Archeologists have a new mystery to solve in Kazakhstan, a complex of stone structures reminiscent of Stonehenge but much bigger. The site is the size of 200 American football fields, about 300 acres. It was discovered in 2010 by a man identified as F. Akhmadulin, who was exploring the sagebrush desert area in Altÿnkazgan on the Mangÿshlak Peninsula along the eastern shore of the Caspian Sea with a metal detector.
Akhmadulin came across a piece of an ancient silver saddle and some other bits inside some stones. He brought his find to archaeologist Andrey Astafiev, of the Mangistaus State Historical and Cultural Reserve.
When Astafiev and Evgeniï Bogdanov, of the Russian Academy of Sciences Siberian Department’s Institute of Archaeology and Ethnography, visited the area to which Akhmadulin had pointed them, it was easy to see that there was something here worthy of investigation.
Excavation would have to wait, however, according to the scientists’ published research: “Unfortunately, the socioeconomic situation in the region is not one in which it is easy to engage in archaeological research, and it was not until 2014 that the authors of this article were able to excavate certain features within the site.”
When they were finally able to explore the site, they uncovered a complex of structures of “stone slabs inserted vertically in the ground” extending well beyond what they expected. Some of the stones are as large as 34 by 24 meters, and others are as small as just 4 meters. Many sport carvings, and some don’t.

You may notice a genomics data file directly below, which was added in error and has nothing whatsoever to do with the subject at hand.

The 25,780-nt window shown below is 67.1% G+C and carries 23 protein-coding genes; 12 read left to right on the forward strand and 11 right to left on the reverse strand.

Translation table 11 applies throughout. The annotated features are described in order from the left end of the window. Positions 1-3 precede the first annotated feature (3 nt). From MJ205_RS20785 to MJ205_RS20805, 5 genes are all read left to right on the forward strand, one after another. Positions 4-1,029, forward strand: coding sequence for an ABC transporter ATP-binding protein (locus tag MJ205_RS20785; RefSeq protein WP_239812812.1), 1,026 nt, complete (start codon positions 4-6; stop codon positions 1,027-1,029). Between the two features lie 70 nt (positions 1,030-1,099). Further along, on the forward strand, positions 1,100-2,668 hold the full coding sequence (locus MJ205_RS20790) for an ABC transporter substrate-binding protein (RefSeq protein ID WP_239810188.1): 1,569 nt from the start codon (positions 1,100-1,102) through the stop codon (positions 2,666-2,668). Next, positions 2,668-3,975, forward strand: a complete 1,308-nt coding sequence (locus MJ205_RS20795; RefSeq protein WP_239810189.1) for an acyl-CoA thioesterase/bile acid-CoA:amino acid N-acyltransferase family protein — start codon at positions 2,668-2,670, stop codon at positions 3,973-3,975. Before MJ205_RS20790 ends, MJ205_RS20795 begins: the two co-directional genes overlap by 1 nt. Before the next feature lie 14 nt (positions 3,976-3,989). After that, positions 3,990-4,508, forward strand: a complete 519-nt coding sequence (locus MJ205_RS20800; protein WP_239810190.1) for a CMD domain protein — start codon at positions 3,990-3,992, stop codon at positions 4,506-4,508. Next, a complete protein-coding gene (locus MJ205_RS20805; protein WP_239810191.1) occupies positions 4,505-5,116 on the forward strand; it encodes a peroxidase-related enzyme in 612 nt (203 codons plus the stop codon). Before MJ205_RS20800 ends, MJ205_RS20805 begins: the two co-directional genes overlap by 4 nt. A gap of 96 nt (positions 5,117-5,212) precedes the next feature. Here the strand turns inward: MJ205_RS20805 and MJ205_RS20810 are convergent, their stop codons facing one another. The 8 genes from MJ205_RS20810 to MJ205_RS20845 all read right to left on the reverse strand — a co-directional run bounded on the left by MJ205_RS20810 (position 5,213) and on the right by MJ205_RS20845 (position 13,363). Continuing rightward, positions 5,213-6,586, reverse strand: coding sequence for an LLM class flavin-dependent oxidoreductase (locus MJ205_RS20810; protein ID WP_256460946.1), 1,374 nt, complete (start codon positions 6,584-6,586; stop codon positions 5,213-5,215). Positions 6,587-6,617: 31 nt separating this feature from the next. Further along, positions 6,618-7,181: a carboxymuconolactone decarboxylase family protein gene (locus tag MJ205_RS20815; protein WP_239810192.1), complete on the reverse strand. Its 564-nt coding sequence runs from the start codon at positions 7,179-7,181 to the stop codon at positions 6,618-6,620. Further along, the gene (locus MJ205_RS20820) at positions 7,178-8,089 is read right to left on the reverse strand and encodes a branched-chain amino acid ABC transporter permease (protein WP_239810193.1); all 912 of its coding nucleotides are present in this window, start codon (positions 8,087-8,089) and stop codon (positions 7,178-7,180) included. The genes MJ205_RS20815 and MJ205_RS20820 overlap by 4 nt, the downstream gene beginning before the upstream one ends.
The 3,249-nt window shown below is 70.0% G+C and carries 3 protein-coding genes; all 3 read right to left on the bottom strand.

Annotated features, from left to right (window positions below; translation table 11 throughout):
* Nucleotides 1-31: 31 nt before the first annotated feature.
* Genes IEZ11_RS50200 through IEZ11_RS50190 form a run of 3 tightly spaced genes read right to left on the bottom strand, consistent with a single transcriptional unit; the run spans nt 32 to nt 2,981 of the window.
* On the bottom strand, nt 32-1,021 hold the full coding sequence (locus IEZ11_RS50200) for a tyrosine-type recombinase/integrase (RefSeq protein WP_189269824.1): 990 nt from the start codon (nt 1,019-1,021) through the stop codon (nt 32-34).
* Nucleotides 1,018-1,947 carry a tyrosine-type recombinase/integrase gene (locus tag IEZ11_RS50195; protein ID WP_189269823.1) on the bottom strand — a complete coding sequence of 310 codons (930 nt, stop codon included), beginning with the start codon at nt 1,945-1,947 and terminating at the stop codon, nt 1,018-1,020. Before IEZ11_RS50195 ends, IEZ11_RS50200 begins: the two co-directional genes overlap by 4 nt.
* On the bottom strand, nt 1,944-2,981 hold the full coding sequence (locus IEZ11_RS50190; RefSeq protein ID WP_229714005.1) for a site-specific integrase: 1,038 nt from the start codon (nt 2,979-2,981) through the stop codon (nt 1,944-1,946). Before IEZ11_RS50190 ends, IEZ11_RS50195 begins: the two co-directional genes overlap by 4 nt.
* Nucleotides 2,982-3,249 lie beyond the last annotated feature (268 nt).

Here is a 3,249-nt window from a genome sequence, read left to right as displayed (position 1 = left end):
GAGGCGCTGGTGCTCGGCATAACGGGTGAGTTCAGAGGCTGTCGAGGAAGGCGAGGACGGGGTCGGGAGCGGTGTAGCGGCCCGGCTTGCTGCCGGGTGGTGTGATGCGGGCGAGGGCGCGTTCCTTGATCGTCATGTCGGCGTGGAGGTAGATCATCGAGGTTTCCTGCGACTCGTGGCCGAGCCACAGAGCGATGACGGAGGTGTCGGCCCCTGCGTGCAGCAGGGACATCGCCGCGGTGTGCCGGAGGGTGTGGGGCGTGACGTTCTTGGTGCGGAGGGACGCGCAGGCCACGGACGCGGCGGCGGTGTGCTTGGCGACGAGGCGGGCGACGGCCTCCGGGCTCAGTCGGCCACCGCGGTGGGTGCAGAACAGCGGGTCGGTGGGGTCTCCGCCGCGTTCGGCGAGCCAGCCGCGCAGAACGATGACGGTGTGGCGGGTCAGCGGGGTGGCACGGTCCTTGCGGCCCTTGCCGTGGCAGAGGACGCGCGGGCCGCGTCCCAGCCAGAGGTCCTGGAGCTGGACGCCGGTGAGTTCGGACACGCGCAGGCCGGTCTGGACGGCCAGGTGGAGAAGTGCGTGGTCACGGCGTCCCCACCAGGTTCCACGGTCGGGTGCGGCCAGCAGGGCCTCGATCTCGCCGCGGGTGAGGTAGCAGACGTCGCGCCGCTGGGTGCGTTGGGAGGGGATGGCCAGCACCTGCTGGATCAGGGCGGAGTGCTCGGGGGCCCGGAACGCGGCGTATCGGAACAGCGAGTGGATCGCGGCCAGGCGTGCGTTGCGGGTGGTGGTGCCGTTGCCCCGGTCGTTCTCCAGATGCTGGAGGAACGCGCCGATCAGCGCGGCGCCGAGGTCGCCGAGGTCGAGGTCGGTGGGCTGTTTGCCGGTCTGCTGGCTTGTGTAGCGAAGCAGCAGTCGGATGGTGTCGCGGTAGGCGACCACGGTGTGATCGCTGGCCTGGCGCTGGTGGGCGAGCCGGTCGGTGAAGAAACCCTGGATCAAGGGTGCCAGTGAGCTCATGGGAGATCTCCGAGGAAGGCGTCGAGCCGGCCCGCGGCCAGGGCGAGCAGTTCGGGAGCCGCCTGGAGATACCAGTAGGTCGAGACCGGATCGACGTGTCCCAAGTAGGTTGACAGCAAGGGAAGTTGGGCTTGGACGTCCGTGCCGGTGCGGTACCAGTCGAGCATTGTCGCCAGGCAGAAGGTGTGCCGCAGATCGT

So the fundamental mystery is just whose site is this? So far, the saddle seems to be the strongest evidence.
An analysis of its saddle’s carvings suggests it dates from about 1,500 years ago, when the Roman Empire was collapsing and the Huns were marauding across Asia and Europe. Astafiev and Bogdanov think it’s likely the saddle belonged to a Hun, and someone of importance since there are high-status indicators called “tamgas” engraved on the saddle’s surface. They believe the saddle artwork is hand-carvings in leather that were impressed into silver plates laid over them. The scientists also wonder if the saddle was left in a stone structure as part of a ritual or funeral. (One skeleton has been found under the stones.)
Other possibilities are that the saddle was left at the site at a later time, or that the site was built by one of the local populations that fled in the face of the Huns.
The purpose of the entire sprawling complex remains a mystery for now. Bogdanov told Live Science that, “I hope that one day there [will be] a film about the archaeological excavations on the Mangÿshlak, about ancient civilizations and modern inhabitants.”